Beta-glucan is a soluble fiber derived from the cell walls of algae, bacteria, fungi, yeasts, and plants. It is commonly used for its cholesterol-lowering effects. Beta-glucans have also been used to treat diabetes and for weight loss.
Released by Natural Standard
Published June 1, 2011
Concentrated yeast-derived beta-glucan is more easily incorporated into food products than grain beta-glucans, which are found in cereal grains such as oats and barley. Yeast-derived beta-glucan is also more palatable than oat because it is not soluble in water and does not become viscous in water as beta-glucan from oats does. However, oat derived beta-glucan may have a higher therapeutic benefit potential.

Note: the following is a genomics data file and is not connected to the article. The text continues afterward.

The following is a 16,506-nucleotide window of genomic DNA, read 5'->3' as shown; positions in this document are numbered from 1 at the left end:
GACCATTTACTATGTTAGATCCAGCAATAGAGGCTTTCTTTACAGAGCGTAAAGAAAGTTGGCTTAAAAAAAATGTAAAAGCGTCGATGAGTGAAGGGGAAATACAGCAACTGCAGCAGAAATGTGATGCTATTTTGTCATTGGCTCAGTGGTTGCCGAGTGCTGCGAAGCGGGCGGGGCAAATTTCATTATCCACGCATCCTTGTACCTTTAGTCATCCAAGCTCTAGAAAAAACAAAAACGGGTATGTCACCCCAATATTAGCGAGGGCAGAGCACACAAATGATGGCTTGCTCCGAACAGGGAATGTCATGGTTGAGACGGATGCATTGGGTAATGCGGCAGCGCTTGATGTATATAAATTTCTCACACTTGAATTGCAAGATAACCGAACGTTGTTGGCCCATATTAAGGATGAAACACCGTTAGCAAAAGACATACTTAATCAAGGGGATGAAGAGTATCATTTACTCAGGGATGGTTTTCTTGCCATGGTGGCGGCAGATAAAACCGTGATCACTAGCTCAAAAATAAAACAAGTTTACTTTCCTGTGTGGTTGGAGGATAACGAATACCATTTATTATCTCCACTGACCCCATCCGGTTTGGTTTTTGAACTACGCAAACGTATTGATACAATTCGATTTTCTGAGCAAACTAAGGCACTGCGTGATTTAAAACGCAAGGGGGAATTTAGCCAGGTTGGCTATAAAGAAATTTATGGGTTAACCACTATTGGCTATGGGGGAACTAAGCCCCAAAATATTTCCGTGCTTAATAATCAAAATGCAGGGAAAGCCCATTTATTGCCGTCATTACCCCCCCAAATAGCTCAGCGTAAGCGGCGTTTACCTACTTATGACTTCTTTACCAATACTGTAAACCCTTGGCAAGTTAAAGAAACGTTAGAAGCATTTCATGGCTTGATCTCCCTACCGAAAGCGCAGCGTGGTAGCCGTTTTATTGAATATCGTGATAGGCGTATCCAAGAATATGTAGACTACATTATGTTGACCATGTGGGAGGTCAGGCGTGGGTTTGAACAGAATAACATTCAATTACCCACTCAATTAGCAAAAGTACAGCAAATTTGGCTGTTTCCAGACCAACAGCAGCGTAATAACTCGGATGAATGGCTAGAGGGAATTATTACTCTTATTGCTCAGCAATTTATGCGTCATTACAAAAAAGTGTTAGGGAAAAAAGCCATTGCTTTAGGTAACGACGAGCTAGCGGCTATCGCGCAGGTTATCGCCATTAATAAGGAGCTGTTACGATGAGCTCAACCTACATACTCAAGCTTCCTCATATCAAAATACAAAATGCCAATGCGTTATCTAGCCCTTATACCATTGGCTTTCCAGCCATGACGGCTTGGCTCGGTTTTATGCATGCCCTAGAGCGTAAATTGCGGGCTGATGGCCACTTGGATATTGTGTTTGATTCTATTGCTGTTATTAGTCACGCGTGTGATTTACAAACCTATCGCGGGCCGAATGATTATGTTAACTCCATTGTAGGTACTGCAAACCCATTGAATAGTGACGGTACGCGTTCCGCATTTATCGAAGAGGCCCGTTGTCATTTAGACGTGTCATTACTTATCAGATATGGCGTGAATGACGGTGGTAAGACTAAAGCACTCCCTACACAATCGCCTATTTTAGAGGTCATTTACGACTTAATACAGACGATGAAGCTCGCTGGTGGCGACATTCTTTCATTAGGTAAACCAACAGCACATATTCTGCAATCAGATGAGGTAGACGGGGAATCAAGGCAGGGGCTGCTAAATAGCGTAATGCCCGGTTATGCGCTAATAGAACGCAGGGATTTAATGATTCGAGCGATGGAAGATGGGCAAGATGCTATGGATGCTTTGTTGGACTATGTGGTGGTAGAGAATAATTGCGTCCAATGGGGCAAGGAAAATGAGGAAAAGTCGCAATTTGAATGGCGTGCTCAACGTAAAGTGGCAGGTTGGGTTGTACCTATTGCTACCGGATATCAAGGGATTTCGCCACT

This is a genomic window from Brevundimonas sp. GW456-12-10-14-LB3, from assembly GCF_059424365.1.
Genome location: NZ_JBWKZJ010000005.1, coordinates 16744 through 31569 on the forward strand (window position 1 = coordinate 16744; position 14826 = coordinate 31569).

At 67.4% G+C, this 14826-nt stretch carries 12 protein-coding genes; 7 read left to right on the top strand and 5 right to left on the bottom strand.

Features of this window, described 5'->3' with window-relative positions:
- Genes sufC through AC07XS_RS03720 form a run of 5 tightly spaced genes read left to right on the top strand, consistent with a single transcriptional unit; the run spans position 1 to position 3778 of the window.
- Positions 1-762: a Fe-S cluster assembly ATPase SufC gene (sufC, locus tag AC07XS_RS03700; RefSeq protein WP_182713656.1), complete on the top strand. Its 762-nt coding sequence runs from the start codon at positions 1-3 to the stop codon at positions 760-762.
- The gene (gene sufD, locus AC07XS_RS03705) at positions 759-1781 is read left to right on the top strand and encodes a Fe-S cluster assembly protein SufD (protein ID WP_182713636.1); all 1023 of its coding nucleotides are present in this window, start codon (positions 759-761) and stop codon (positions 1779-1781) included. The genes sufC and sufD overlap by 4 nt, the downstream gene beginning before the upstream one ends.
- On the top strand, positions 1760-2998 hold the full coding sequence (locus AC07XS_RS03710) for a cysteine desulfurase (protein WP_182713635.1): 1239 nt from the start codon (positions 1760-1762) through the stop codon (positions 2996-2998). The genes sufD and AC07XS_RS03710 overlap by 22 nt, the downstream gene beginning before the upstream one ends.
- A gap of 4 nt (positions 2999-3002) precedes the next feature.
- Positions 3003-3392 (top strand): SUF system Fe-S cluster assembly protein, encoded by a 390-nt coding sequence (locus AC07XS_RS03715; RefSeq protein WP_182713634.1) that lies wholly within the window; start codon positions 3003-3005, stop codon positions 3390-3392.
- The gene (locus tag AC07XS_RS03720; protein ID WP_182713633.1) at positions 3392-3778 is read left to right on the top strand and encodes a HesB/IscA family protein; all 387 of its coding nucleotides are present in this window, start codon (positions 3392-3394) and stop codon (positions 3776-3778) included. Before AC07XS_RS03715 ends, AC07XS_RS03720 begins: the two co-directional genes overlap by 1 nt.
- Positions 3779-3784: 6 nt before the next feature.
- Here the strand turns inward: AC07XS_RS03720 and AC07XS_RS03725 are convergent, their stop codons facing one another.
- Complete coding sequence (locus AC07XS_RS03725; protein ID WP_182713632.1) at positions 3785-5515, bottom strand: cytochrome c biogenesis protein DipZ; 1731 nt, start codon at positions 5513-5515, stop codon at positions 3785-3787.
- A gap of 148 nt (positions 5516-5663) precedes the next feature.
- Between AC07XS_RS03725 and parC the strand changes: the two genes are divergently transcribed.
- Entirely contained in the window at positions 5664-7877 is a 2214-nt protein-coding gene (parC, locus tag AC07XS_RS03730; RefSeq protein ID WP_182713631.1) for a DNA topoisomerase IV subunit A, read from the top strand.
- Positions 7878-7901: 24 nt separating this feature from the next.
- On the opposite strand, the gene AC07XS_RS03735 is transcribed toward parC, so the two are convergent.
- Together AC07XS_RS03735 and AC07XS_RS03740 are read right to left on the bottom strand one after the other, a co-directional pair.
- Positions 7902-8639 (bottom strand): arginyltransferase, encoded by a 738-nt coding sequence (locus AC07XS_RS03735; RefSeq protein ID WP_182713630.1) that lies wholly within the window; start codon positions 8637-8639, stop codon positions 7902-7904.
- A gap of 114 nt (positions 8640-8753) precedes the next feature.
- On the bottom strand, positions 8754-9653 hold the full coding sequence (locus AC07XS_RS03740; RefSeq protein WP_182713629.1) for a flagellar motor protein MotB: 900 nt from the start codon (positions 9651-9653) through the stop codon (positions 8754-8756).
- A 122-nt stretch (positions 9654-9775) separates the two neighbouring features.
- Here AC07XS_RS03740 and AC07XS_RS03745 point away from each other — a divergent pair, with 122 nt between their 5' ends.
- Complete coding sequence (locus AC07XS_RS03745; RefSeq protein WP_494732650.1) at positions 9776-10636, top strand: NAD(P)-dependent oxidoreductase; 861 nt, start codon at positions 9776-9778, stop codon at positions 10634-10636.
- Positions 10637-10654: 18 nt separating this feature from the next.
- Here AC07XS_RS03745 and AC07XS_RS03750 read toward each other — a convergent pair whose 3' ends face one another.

The use of beta-glucan is a relatively new practice. Practitioners have used beta-glucan as an immunostimulant or as an adjunct cancer treatment. Beta-glucan is also used for its cholesterol-lowering effects and glycemic (blood sugar) control. In 1997, the U.S. Food and Drug Administration (FDA) passed a ruling that allowed oat bran to be registered as the first cholesterol-reducing food at an amount of 3 grams beta-glucan daily.